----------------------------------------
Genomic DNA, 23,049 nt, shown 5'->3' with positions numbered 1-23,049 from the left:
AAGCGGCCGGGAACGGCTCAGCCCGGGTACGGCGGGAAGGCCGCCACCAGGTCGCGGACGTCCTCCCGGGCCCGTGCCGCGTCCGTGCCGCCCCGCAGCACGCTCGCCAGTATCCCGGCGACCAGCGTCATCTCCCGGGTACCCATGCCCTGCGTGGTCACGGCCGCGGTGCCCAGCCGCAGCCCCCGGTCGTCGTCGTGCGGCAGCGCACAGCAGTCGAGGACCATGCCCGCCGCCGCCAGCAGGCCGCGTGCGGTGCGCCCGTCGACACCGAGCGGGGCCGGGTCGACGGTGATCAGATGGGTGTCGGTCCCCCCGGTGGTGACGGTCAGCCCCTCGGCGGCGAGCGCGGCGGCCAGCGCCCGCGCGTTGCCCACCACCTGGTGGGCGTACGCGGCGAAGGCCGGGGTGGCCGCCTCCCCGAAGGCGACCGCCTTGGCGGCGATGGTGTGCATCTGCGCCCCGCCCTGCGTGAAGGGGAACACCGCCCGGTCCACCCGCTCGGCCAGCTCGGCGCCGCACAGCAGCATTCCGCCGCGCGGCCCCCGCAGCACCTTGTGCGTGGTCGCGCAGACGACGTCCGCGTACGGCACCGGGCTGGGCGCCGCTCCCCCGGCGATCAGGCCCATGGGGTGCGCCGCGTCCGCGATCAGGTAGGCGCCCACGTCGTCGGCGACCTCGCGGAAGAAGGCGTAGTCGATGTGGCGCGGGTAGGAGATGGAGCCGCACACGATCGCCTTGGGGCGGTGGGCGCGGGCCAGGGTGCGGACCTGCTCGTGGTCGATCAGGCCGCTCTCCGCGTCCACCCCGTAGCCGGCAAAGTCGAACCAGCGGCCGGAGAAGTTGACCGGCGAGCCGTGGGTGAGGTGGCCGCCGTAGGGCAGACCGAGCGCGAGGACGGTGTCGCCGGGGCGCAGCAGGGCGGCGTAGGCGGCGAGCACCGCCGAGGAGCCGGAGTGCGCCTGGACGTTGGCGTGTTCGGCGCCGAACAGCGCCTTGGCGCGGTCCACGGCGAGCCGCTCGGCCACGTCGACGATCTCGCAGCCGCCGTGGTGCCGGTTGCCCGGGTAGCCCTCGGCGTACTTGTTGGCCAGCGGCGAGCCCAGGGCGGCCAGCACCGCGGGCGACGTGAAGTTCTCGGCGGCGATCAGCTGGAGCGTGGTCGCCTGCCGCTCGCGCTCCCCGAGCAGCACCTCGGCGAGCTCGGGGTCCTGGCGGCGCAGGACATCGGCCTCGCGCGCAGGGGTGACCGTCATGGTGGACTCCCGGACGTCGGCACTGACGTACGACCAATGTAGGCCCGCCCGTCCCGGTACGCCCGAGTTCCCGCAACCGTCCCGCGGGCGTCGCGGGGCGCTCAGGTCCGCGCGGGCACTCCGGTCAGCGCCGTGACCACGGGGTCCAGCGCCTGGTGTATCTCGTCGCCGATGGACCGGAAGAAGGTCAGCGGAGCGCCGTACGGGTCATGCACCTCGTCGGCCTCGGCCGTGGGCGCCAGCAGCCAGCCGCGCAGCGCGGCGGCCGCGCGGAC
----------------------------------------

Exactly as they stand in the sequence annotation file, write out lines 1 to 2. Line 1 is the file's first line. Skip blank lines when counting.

Genomic DNA, 23,049 nt, shown 5'->3' with positions numbered 1-23,049 from the left:
AAGCGGCCGGGAACGGCTCAGCCCGGGTACGGCGGGAAGGCCGCCACCAGGTCGCGGACGTCCTCCCGGGCCCGTGCCGCGTCCGTGCCGCCCCGCAGCACGCTCGCCAGTATCCCGGCGACCAGCGTCATCTCCCGGGTACCCATGCCCTGCGTGGTCACGGCCGCGGTGCCCAGCCGCAGCCCCCGGTCGTCGTCGTGCGGCAGCGCACAGCAGTCGAGGACCATGCCCGCCGCCGCCAGCAGGCCGCGTGCGGTGCGCCCGTCGACACCGAGCGGGGCCGGGTCGACGGTGATCAGATGGGTGTCGGTCCCCCCGGTGGTGACGGTCAGCCCCTCGGCGGCGAGCGCGGCGGCCAGCGCCCGCGCGTTGCCCACCACCTGGTGGGCGTACGCGGCGAAGGCCGGGGTGGCCGCCTCCCCGAAGGCGACCGCCTTGGCGGCGATGGTGTGCATCTGCGCCCCGCCCTGCGTGAAGGGGAACACCGCCCGGTCCACCCGCTCGGCCAGCTCGGCGCCGCACAGCAGCATTCCGCCGCGCGGCCCCCGCAGCACCTTGTGCGTGGTCGCGCAGACGACGTCCGCGTACGGCACCGGGCTGGGCGCCGCTCCCCCGGCGATCAGGCCCATGGGGTGCGCCGCGTCCGCGATCAGGTAGGCGCCCACGTCGTCGGCGACCTCGCGGAAGAAGGCGTAGTCGATGTGGCGCGGGTAGGAGATGGAGCCGCACACGATCGCCTTGGGGCGGTGGGCGCGGGCCAGGGTGCGGACCTGCTCGTGGTCGATCAGGCCGCTCTCCGCGTCCACCCCGTAGCCGGCAAAGTCGAACCAGCGGCCGGAGAAGTTGACCGGCGAGCCGTGGGTGAGGTGGCCGCCGTAGGGCAGACCGAGCGCGAGGACGGTGTCGCCGGGGCGCAGCAGGGCGGCGTAGGCGGCGAGCACCGCCGAGGAGCCGGAGTGCGCCTGGACGTTGGCGTGTTCGGCGCCGAACAGCGCCTTGGCGCGGTCCACGGCGAGCCGCTCGGCCACGTCGACGATCTCGCAGCCGCCGTGGTGCCGGTTGCCCGGGTAGCCCTCGGCGTACTTGTTGGCCAGCGGCGAGCCCAGGGCGGCCAGCACCGCGGGCGACGTGAAGTTCTCGGCGGCGATCAGCTGGAGCGTGGTCGCCTGCCGCTCGCGCTCCCCGAGCAGCACCTCGGCGAGCTCGGGGTCCTGGCGGCGCAGGACATCGGCCTCGCGCGCAGGGGTGACCGTCATGGTGGACTCCCGGACGTCGGCACTGACGTACGACCAATGTAGGCCCGCCCGTCCCGGTACGCCCGAGTTCCCGCAACCGTCCCGCGGGCGTCGCGGGGCGCTCAGGTCCGCGCGGGCACTCCGGTCAGCGCCGTGACCACGGGGTCCAGCGCCTGGTGTATCTCGTCGCCGATGGACCGGAAGAAGGTCAGCGGAGCGCCGTACGGGTCATGCACCTCGTCGGCCTCGGCCGTGGGCGCCAGCAGCCAGCCGCGCAGCGCGGCGGCCGCGCGGAC